There was probably more than one Lady of the Lake. What was she? A pagan priestess? But why should Christian kings and knights consult a pagan priestess? Was she mortal or immortal? She may have been a scholar: literacy would have been a rare gift in those days. We are talking fifteen hundred years ago, or more. And of course she would have precious swords: kings and chieftains had been tossing them into the lake for centuries.
How did the Lady of the Lake come to be responsible for raising and instructing Lancelot? How came she to fall in love with Sir Pelleas? Was she a witch? Was she Merlin’s pupil, who later turned against him because he had conceived an unlawful passion for her?
These are mysteries that are probably going to stay mysteries, try as we might to unravel them. But who knows what other discoveries we will make along the way?
Some of you will want to know what the government was doing, breeding Velociraptors. I’m afraid you’d have to ask those corruptocrats at the IRS. I have a feeling they weren’t breeding them as house pets.
But the centaur knows. That’s why they’re after him.
I was chatting yesterday with our esteemed colleague, Jan-o, who publishes ghost stories on her blog (bookemjanoblog.wordpress.com). She outdid herself yesterday with a collection of stories about places people visited, but which later turned out not to exist. Like, they’d been there, but there was no there anymore. Most distressing.
There is a place I sometimes dream of. I can easily prove it doesn’t exist, but the dreams are very consistent. I could draw a map of it. Let me try to describe it to you.
At the north end of Main Street in our town is a golf course: the street simply stops in front of it, separated from the landscape by a guard rail.
In the dream there is no golf course, just woodlands, most of it sloping downhill. To the left of the guardrail is a narrow path that will take you down the hill: all the way down to a railroad cut with high banks and streams on either side of the tracks.
If you follow the tracks, the high banks of the cut gradually give way to a flat marshland of dazzling beauty. It extends in every direction as far as the eye can see. Here and there are artifacts of the old days of the railroad: broken-down sheds, broken-down flatcars, stuff like that. And occasionally a slow train comes through, and they will stop for you if you want to get aboard and ride.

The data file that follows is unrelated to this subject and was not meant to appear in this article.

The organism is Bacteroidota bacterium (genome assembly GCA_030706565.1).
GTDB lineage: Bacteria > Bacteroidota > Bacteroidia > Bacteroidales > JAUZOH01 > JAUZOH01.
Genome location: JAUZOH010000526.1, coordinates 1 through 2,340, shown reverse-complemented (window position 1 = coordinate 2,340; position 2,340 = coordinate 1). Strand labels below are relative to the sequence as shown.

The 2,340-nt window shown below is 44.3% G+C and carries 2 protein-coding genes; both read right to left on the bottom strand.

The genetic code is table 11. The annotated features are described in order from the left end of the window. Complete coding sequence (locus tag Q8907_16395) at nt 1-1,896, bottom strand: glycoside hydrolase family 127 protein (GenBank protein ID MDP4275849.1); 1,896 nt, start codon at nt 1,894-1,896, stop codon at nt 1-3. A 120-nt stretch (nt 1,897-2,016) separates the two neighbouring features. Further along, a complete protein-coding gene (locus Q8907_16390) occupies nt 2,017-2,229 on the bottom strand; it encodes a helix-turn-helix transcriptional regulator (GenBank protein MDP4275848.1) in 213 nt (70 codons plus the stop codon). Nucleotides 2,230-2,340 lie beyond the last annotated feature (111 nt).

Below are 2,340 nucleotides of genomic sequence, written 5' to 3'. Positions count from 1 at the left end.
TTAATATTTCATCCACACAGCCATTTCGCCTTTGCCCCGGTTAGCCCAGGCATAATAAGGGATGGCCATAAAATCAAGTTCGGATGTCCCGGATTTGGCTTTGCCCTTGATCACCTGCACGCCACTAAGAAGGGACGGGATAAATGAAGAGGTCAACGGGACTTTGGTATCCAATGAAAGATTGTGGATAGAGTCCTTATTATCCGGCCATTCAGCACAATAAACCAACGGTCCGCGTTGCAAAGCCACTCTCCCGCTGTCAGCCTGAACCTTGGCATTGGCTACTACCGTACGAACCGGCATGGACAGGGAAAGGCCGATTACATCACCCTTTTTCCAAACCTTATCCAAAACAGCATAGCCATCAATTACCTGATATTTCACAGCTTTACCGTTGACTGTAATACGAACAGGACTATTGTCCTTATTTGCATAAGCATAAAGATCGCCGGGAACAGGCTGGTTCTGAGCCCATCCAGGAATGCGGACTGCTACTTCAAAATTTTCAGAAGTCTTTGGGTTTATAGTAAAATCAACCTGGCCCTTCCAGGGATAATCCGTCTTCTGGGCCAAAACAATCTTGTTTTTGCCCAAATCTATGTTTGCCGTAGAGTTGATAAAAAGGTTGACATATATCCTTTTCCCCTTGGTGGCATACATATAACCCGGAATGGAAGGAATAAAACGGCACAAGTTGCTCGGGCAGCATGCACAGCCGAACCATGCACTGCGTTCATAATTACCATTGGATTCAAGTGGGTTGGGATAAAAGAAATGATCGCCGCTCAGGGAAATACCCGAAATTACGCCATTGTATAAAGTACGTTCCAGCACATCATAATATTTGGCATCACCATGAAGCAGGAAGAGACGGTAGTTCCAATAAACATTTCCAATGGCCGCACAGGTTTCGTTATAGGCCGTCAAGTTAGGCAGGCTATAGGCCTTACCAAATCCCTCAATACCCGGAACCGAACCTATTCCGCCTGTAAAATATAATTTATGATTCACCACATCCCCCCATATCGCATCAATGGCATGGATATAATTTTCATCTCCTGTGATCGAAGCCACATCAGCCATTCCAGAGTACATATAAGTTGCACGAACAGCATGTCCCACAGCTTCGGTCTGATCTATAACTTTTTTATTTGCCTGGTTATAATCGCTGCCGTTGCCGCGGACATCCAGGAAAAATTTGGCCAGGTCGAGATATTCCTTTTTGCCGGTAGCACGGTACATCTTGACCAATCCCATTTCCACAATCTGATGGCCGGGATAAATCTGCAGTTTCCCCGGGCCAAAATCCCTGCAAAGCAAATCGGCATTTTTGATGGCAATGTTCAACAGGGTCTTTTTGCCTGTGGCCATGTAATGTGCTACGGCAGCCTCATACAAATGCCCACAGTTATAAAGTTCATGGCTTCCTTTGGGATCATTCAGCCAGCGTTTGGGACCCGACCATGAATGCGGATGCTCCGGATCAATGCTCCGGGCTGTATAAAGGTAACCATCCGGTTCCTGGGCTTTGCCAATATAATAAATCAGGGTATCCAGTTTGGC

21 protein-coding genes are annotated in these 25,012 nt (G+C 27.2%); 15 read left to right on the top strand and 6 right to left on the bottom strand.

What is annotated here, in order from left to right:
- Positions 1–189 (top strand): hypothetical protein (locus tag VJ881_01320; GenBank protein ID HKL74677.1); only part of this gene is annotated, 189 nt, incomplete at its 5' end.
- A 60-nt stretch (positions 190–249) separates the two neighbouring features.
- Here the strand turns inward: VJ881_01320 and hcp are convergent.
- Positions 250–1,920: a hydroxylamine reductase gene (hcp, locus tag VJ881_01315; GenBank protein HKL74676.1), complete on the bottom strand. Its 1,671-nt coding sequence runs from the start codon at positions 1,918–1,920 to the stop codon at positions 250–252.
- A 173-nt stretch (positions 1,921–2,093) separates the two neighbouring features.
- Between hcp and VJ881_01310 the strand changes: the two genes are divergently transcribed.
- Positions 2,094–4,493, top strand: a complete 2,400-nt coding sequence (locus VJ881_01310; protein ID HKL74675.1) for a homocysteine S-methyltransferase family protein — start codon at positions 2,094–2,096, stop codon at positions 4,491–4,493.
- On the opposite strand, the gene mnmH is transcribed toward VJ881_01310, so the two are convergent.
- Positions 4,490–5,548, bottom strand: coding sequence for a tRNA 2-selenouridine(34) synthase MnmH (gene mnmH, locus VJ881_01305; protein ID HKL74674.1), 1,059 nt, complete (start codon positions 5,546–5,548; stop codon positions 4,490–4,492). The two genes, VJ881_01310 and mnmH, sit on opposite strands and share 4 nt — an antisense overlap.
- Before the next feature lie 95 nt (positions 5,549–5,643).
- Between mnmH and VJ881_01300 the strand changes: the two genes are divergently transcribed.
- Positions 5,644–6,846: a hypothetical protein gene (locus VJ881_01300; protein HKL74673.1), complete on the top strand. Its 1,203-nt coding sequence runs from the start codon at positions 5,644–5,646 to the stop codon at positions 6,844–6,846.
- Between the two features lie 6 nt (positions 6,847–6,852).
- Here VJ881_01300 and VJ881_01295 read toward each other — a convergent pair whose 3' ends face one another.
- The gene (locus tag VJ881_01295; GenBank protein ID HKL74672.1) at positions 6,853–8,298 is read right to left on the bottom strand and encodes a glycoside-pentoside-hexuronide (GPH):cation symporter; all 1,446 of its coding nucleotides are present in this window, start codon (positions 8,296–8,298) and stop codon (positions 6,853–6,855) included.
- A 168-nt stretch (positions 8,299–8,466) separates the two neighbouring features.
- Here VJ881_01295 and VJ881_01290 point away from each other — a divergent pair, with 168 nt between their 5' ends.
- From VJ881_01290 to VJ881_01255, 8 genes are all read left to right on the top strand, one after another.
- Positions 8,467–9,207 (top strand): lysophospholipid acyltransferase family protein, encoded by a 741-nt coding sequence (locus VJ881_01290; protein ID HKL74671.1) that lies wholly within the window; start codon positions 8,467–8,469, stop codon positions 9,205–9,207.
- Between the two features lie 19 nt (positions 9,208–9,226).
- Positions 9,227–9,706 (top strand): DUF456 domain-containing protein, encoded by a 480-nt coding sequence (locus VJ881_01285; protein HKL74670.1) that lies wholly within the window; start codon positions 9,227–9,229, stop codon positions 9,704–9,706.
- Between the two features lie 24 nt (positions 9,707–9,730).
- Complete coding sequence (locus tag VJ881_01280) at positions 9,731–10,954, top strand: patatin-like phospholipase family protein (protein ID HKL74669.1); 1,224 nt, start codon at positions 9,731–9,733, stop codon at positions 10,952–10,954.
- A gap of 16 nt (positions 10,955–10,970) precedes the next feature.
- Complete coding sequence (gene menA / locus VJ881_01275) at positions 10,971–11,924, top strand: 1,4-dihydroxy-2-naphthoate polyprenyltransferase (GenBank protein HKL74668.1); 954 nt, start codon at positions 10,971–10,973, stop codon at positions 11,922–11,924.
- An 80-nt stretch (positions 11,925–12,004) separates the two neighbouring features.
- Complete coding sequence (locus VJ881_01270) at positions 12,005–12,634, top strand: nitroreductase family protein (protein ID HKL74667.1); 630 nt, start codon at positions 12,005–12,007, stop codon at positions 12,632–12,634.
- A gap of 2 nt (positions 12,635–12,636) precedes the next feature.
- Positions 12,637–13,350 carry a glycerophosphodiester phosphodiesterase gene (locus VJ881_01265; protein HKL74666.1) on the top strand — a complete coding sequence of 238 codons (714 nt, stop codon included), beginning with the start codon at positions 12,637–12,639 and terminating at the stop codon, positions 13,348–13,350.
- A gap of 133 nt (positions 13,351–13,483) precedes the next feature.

In one dream I went down there to catch turtles and found–of all people!–Father Brown (complete with priest’s cassock and umbrella) doing the same. We had a nice chat about turtles until his bishop came along and shooed him back to work. Funny place to run into a bishop.
This country is the same whenever I dream of it. I know what to expect. I like it.
I reason that somehow my mind has put it together out of bits and pieces collected from the real world and assembled into a new pattern. I can tell you where I’ve seen old grey freight cars stuck out in the middle of an expanse of knee-high yellow grass. And our town has an old railroad cut with high banks on either side: used to go down there to catch polliwogs. My dreamscape seems to have been cobbled together out of these familiar elements.
Great cobbling job, though. You’d swear it was real.
How about it? Anybody else out there–do you have dreams like these? Inquiring minds want to know.
Back in the Sixties, when every day was war in Indochina, every now and then you’d hear something about a “Plain of Jars” in Laos. I always wondered “What’s that?”, but the nooze reports never bothered to explain it.
So it’s still a bit of a mystery today. Just like it’s a mystery where the deuce my link went. Ah, there it is.
The plain is covered with these great big stone jars, which tend to contain human bones and grave goods. Archaeologists guess they date from around 500 B.C. to 500 A.D., but that’s just a good guess. It’s hard to study a place full of unexploded ordnance waiting to go off and blow an archaeologist to kingdom come.
I wonder what’ll be left of our alleged civilization, fifteen hundred years from now. What will people say about us?